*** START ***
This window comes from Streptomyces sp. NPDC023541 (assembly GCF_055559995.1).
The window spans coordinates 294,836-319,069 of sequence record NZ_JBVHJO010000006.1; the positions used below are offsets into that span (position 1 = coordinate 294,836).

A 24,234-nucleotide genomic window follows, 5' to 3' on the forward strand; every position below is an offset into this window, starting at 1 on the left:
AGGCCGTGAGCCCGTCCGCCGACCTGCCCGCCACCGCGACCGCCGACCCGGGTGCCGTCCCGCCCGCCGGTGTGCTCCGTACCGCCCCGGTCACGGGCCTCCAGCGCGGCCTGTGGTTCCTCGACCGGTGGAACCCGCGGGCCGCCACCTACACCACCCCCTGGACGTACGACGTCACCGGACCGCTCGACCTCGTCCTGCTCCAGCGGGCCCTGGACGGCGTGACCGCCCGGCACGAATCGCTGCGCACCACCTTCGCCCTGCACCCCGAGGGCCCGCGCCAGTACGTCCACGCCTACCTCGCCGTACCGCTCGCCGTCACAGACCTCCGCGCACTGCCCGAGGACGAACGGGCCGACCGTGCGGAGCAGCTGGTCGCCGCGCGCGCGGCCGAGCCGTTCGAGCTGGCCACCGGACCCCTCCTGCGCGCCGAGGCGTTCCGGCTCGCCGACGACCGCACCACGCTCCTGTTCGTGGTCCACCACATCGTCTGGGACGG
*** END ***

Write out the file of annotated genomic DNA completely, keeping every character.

This window comes from Streptomyces sp. NPDC023541 (assembly GCF_055559995.1).
The window spans coordinates 294,836-319,069 of sequence record NZ_JBVHJO010000006.1; the positions used below are offsets into that span (position 1 = coordinate 294,836).

A 24,234-nucleotide genomic window follows, 5' to 3' on the forward strand; every position below is an offset into this window, starting at 1 on the left:
AGGCCGTGAGCCCGTCCGCCGACCTGCCCGCCACCGCGACCGCCGACCCGGGTGCCGTCCCGCCCGCCGGTGTGCTCCGTACCGCCCCGGTCACGGGCCTCCAGCGCGGCCTGTGGTTCCTCGACCGGTGGAACCCGCGGGCCGCCACCTACACCACCCCCTGGACGTACGACGTCACCGGACCGCTCGACCTCGTCCTGCTCCAGCGGGCCCTGGACGGCGTGACCGCCCGGCACGAATCGCTGCGCACCACCTTCGCCCTGCACCCCGAGGGCCCGCGCCAGTACGTCCACGCCTACCTCGCCGTACCGCTCGCCGTCACAGACCTCCGCGCACTGCCCGAGGACGAACGGGCCGACCGTGCGGAGCAGCTGGTCGCCGCGCGCGCGGCCGAGCCGTTCGAGCTGGCCACCGGACCCCTCCTGCGCGCCGAGGCGTTCCGGCTCGCCGACGACCGCACCACGCTCCTGTTCGTGGTCCACCACATCGTCTGGGACGG